Furthermore, the present diagnostic protocol of ovarian cancer still lacks sensitivity. Sensitivity of CA125 is about 80%, which means that 20% of patients suffering from ovarian cancer have CA125 levels within the normal range [43]. HE4 levels have been reported to be elevated in over a half of ovarian cancer patients with CA125 values not increased [44]. Despite this fact, overall sensitivity of HE4 is about 74% [43]. Sensitivity of Risk of Ovarian Malignancy Algorithm (ROMA), which is a diagnostic index combining CA125 and HE4 levels to evaluate the risk of ovarian cancer, is estimated at about 87% [43].

Another drawback of CA125 is its low sensitivity in detection of the early stage of ovarian cancer. Among other available biomarkers, HE4 has been reported to be the most sensitive (46.2% sensitivity at 90% specificity) [44]. Thus, efficacy of ROMA in diagnosis of early stage ovarian cancer is limited [45, 46]. Consequently, as far as diagnosis of early ovarian cancer is concerned, sensitivity of any biomarker or combination of markers seems to be rather unsatisfactory at the moment.

Moreover, neither CA125 nor HE4 is specific for all histopathological types of ovarian cancer. Although CA125 is overexpressed in most serous ovarian cancers, its levels remain within the normal range in about 70% of patients suffering from mucinous, clear-cell and endometrioid ovarian cancer [47]. HE4 is overexpressed in the vast majority of serous and endometrioid, over a half of clear-cell and very rarely in mucinous ovarian cancers [48, 49]. According to these data, both CA125 and HE4 are barely useful in diagnosis of less frequent types of ovarian cancer. Thus, a lot of investigators are still looking for new biomarkers and prognostic factors for ovarian cancer [2, 4, 24, 50, 51].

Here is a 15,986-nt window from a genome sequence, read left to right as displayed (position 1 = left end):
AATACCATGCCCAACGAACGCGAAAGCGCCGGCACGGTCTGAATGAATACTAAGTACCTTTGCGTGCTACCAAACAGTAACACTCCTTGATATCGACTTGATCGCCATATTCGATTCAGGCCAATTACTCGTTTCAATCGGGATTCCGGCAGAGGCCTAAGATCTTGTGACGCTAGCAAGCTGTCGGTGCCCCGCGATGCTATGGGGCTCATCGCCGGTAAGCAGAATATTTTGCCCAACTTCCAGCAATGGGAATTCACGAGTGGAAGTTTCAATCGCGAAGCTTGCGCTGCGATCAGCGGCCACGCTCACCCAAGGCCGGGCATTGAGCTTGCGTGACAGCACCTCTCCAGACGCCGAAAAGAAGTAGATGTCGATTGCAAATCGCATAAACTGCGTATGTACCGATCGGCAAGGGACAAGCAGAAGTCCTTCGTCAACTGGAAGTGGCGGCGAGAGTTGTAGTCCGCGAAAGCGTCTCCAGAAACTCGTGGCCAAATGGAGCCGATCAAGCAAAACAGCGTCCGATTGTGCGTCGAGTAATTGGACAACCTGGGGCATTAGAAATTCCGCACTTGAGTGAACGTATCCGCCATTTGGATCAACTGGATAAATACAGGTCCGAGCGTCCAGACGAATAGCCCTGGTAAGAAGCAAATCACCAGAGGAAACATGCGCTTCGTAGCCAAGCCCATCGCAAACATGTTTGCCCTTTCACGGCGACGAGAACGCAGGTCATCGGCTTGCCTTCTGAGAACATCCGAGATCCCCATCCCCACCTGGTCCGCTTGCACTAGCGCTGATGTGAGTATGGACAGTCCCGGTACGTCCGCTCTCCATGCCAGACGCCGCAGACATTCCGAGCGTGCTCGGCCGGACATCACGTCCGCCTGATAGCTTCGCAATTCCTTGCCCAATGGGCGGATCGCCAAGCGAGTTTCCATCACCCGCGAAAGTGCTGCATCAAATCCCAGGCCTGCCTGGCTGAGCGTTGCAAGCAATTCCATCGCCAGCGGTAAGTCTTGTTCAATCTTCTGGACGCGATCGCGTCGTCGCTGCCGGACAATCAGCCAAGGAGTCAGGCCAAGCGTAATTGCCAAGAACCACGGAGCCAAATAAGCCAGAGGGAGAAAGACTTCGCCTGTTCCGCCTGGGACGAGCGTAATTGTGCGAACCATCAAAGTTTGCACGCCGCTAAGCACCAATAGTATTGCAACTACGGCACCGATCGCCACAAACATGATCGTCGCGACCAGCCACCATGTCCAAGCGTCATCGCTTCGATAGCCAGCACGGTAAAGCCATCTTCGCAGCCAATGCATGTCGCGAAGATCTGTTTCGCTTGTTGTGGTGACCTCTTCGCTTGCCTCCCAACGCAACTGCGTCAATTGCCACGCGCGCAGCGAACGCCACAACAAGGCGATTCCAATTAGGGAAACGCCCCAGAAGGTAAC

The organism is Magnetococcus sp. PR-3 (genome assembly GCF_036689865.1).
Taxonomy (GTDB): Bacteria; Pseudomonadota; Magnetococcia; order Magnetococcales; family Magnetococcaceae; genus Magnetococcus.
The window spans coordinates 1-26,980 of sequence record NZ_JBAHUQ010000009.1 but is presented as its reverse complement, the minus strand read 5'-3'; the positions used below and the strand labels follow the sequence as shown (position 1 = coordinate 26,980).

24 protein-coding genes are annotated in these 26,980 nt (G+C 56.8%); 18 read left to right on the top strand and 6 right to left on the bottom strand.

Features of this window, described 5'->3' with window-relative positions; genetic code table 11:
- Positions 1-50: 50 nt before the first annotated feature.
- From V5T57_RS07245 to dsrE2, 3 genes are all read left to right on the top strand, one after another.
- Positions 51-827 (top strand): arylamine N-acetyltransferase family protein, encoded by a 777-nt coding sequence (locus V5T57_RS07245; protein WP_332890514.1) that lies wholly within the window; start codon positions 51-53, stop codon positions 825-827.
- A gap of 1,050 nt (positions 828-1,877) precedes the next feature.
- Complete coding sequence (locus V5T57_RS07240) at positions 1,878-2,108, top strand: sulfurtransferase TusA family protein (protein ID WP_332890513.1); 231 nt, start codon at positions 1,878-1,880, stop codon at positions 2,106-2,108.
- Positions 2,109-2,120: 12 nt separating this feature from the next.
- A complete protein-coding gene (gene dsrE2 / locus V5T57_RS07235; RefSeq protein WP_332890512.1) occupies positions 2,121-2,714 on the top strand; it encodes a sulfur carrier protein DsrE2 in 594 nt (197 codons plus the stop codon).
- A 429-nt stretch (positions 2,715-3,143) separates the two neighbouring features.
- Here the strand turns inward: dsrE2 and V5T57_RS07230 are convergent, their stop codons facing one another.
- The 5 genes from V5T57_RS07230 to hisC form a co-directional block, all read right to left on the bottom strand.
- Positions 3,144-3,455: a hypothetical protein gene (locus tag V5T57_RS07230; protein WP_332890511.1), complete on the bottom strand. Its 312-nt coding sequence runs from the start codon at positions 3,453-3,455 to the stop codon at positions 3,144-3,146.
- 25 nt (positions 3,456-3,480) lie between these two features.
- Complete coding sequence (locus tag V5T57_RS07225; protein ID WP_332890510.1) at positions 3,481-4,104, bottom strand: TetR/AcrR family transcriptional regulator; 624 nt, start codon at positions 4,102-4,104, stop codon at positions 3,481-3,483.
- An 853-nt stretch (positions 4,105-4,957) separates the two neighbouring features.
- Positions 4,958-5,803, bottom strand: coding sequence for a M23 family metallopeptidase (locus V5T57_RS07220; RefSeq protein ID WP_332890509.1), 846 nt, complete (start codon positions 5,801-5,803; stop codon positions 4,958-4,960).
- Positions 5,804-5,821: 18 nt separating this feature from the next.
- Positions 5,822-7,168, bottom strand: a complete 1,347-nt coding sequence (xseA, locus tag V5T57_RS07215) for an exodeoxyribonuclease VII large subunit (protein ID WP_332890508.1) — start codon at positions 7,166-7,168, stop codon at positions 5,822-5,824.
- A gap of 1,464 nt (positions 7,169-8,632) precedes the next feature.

In conclusion, our results showed that CX3CL1 and CXCL1 are elevated in sera of ovarian cancer patients, which points to their role in cancer development. As we discussed, present diagnostic protocols of ovarian cancer need improvement regarding both sensitivity and specificity, which might be achieved by application of new biomarkers. Serum levels of CX3CL1 and CXCL1 might be useful in preoperative differential diagnosis of ovarian tumors, especially as they were not elevated in cases of endometriosis.